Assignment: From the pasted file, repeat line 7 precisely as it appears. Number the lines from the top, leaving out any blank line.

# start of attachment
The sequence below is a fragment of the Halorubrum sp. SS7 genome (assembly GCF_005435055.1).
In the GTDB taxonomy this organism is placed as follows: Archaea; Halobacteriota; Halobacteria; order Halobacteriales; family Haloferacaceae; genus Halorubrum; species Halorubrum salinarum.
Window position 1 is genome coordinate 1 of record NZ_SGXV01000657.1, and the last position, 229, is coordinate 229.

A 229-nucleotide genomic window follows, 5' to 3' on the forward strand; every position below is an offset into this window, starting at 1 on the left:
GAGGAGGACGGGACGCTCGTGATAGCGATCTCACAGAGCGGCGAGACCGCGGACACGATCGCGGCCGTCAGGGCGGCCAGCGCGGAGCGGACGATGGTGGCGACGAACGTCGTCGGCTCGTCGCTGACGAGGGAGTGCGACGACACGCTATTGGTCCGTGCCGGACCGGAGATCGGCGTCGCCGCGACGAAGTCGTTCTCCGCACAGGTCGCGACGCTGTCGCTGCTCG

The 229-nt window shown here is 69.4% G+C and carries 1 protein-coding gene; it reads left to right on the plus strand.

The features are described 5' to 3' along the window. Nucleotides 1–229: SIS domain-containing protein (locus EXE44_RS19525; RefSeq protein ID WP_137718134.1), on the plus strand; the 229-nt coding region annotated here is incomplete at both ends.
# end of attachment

The features are described 5' to 3' along the window. Nucleotides 1–229: SIS domain-containing protein (locus EXE44_RS19525; RefSeq protein ID WP_137718134.1), on the plus strand; the 229-nt coding region annotated here is incomplete at both ends.